“Pro-life” is a euphemism for “pro-patriarchal authoritarian.”

Tuesday, February 28, 2023

[UPDATED] "Neel Kashkari benched."

 The above headline is the headline Steve Timmer used, here.

Read it, there is no quoting. However, there is a repost of a link to a complaint of unlawful lobbying Timmer lodged with state election supervisory authorities, against Kashkari. Access that linked complaint brief, for the full story.

Crabgrass via revision of an earlier post expressed the worry that Kashkari's activity, with others, was a disguised effort at promoting vouchers which would transfer public money to private schools; in effect, childless single persons and couples pay for the public good of public schooling and the voucher effort would redirect their money to the hands of private schools, when parents would want that. 

Subsidizing religious indoctrination being one possible outcome. That earlier post's headline does not mention the Kashkari - McFadden so-called "Page Amendment" yet the post meanders to the topic in updating. 

Beyond that, earlier Crabgrass objection was that the Amendment used the term "quality education" when it then referred to standardized testing, and not to "quality" defined at all in any meaningful sense. Yes, standardized testing gives numbers, but as a measure of "quality," be real!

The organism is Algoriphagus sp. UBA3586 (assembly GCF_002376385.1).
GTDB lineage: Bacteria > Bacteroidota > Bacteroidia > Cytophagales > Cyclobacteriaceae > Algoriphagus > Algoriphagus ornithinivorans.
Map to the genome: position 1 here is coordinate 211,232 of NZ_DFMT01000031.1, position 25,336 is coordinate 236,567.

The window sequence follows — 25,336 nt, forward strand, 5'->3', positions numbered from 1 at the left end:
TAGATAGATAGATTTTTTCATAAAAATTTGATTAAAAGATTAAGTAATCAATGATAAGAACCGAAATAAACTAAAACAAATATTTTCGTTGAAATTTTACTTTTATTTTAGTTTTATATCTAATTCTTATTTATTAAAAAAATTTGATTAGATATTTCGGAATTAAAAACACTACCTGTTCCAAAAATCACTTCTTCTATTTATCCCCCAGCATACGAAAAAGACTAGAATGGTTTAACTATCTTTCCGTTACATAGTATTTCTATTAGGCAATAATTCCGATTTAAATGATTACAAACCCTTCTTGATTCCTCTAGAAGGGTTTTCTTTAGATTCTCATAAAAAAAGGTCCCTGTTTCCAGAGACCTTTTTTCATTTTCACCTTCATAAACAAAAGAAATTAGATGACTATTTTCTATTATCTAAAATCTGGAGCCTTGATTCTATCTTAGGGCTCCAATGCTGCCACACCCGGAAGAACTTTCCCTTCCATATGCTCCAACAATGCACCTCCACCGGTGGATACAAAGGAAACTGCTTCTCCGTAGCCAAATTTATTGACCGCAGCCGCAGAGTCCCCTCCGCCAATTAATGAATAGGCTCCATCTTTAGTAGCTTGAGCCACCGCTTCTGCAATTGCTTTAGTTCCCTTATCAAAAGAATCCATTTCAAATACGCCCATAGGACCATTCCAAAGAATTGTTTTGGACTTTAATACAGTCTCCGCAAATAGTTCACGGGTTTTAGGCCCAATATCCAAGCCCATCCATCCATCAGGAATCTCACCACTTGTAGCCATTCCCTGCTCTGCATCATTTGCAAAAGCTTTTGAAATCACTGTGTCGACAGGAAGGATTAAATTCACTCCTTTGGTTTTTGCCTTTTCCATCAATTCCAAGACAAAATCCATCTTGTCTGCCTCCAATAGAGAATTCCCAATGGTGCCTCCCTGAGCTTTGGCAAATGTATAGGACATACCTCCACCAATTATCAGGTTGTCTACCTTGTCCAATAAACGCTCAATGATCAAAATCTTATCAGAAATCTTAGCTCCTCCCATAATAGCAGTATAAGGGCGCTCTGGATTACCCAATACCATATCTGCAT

That latter point is best seen in a juxtaposition of Strib opeds first by Katherine Kersten, then a counterpoint by "Amendment" key sponsor, Republican Mike McFadden, an alum of Omaha's most elite private Catholic Jesuit high school and a Tommie, who has served on the board of the local branch of the Jesuit Cristo Rey private high school network. 

While hardly a fan of Kersten, credit is earned where due, and Kersten's item hit an enormous out of the park home-run in stating in words better than I have used:

 Put another way, the amendment mandates an outcome we don’t know how to achieve and doesn’t specify how we are to accomplish it.

Yeah. Fully true. Of interest, the McFadden counterpoint has no answer, so it rhetorically acts by totally ignoring the point, while not modest in length; read it and see. 

Both oped items are recommended reading for Crabgrass readers.

From that background, Timmer's brief looks less at the substance of the proposal, but how Kashkari has used his Fed posture and position as his cred base for his lobbying actions and opinions, with the Fed under his leadership having shown clear bias. Expending public money in the process, with it being outside of the purpose or purposes the Fed holds in our nation's ordered system of politics. 

Of further interest, Kersten's allied "think tank" American Experiment has echoed the belief that Kashkari was out of line and taking the Minneapolis Fed out of line; their critiques being online here and here. See also the formal letter of complaint from that operation to Fed Chairman Powell, as linked to in the second above linked American Experiment item.